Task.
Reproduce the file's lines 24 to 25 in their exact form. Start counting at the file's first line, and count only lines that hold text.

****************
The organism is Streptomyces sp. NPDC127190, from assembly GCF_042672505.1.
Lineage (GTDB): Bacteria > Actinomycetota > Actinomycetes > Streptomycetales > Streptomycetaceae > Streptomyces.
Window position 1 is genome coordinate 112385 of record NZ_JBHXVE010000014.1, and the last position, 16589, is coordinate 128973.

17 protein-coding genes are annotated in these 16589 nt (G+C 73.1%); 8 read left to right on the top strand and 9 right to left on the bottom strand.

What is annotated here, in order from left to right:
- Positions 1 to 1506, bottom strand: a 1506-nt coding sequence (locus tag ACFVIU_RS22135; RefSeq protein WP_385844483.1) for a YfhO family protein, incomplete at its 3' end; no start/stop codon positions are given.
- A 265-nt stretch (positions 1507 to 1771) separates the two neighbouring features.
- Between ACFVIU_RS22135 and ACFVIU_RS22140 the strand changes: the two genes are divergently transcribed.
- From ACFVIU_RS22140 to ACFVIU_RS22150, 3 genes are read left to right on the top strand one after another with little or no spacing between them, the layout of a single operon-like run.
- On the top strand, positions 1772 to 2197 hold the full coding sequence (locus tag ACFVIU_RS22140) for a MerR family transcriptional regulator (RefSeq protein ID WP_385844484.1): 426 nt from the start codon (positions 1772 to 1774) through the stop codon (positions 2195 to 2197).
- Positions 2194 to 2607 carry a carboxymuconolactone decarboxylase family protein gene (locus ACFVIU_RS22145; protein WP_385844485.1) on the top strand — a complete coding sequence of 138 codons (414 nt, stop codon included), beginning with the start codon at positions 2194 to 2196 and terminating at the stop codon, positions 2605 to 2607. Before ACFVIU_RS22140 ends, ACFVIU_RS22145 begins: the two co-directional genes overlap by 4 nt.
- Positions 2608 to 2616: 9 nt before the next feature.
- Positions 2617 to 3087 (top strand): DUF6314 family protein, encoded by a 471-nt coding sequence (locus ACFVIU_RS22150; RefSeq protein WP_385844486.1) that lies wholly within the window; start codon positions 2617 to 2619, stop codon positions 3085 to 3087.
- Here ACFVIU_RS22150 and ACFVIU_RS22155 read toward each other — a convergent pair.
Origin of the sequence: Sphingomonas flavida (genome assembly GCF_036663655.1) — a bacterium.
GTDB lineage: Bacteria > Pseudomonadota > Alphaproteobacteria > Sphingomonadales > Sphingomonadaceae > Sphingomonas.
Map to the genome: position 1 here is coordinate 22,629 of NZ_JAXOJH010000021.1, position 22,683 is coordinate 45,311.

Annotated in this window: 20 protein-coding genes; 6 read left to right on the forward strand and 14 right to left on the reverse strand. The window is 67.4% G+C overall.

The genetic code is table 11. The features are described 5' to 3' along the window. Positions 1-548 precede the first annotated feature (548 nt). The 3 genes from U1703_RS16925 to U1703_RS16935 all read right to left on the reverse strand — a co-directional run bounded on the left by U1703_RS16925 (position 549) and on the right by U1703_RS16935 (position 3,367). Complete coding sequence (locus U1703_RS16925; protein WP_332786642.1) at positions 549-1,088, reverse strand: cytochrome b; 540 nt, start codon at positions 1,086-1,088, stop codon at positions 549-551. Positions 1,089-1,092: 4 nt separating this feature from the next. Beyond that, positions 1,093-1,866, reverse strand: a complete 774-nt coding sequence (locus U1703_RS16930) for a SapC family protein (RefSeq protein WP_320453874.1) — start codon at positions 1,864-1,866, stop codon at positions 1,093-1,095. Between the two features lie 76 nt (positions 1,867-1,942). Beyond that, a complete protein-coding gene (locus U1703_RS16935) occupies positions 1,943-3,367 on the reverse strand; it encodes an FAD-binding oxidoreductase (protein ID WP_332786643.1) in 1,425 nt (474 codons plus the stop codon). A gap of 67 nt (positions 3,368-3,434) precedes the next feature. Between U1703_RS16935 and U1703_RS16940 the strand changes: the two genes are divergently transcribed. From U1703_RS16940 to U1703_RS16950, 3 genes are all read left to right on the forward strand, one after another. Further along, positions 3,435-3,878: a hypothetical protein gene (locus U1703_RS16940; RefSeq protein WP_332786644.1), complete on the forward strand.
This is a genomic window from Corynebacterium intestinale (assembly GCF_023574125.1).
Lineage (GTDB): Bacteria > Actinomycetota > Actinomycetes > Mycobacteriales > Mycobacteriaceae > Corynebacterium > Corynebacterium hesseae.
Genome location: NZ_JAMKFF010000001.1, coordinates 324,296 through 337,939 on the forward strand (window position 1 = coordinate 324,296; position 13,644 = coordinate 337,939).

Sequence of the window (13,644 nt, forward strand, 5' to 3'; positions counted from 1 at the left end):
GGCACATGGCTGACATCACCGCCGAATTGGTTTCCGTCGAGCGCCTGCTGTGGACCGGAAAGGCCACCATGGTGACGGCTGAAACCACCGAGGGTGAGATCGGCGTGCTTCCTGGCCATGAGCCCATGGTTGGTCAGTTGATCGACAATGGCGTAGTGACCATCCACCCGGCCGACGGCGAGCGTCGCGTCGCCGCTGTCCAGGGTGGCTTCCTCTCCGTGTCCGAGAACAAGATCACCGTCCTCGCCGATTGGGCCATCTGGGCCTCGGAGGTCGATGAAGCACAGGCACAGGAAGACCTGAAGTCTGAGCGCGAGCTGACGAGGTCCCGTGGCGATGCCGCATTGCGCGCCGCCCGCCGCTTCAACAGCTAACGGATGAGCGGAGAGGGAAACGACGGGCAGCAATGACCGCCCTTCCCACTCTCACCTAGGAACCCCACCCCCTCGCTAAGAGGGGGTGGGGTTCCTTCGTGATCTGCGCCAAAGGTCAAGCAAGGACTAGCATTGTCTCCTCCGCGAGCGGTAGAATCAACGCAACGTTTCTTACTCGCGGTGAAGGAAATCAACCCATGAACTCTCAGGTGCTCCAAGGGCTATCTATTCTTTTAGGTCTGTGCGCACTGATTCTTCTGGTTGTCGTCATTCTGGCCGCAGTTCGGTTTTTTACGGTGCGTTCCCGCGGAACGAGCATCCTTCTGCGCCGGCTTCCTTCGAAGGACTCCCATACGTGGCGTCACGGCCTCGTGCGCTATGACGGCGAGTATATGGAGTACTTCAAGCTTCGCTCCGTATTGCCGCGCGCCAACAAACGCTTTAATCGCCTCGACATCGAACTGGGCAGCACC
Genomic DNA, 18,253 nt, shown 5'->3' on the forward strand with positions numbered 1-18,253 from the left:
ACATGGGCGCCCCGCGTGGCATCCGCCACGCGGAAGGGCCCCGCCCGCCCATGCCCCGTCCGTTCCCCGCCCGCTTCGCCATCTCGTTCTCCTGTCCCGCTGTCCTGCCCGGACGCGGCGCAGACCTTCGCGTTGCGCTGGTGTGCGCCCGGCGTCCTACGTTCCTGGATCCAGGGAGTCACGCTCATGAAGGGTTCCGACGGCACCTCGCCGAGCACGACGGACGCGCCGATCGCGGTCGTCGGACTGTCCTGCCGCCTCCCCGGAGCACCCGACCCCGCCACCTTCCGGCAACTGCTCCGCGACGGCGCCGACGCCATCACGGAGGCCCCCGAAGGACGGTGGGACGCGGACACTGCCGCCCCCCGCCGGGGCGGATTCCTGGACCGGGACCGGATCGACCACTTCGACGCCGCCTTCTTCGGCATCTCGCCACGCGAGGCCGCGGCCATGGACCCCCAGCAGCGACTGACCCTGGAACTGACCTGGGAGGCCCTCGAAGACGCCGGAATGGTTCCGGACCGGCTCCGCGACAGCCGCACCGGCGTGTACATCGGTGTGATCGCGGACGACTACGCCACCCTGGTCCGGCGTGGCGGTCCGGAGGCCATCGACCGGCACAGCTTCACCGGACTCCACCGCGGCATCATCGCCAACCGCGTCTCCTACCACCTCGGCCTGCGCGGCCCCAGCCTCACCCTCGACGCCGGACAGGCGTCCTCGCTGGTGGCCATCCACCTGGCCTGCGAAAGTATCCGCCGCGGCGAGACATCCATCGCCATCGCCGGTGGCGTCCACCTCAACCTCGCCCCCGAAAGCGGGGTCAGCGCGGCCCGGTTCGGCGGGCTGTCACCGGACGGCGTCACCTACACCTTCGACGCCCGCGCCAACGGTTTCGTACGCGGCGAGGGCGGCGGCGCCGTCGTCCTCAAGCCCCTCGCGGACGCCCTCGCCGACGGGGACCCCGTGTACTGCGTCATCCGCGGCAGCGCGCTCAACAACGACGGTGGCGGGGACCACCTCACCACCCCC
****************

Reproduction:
GGCACATGGCTGACATCACCGCCGAATTGGTTTCCGTCGAGCGCCTGCTGTGGACCGGAAAGGCCACCATGGTGACGGCTGAAACCACCGAGGGTGAGATCGGCGTGCTTCCTGGCCATGAGCCCATGGTTGGTCAGTTGATCGACAATGGCGTAGTGACCATCCACCCGGCCGACGGCGAGCGTCGCGTCGCCGCTGTCCAGGGTGGCTTCCTCTCCGTGTCCGAGAACAAGATCACCGTCCTCGCCGATTGGGCCATCTGGGCCTCGGAGGTCGATGAAGCACAGGCACAGGAAGACCTGAAGTCTGAGCGCGAGCTGACGAGGTCCCGTGGCGATGCCGCATTGCGCGCCGCCCGCCGCTTCAACAGCTAACGGATGAGCGGAGAGGGAAACGACGGGCAGCAATGACCGCCCTTCCCACTCTCACCTAGGAACCCCACCCCCTCGCTAAGAGGGGGTGGGGTTCCTTCGTGATCTGCGCCAAAGGTCAAGCAAGGACTAGCATTGTCTCCTCCGCGAGCGGTAGAATCAACGCAACGTTTCTTACTCGCGGTGAAGGAAATCAACCCATGAACTCTCAGGTGCTCCAAGGGCTATCTATTCTTTTAGGTCTGTGCGCACTGATTCTTCTGGTTGTCGTCATTCTGGCCGCAGTTCGGTTTTTTACGGTGCGTTCCCGCGGAACGAGCATCCTTCTGCGCCGGCTTCCTTCGAAGGACTCCCATACGTGGCGTCACGGCCTCGTGCGCTATGACGGCGAGTATATGGAGTACTTCAAGCTTCGCTCCGTATTGCCGCGCGCCAACAAACGCTTTAATCGCCTCGACATCGAACTGGGCAGCACC
Genomic DNA, 18,253 nt, shown 5'->3' on the forward strand with positions numbered 1-18,253 from the left: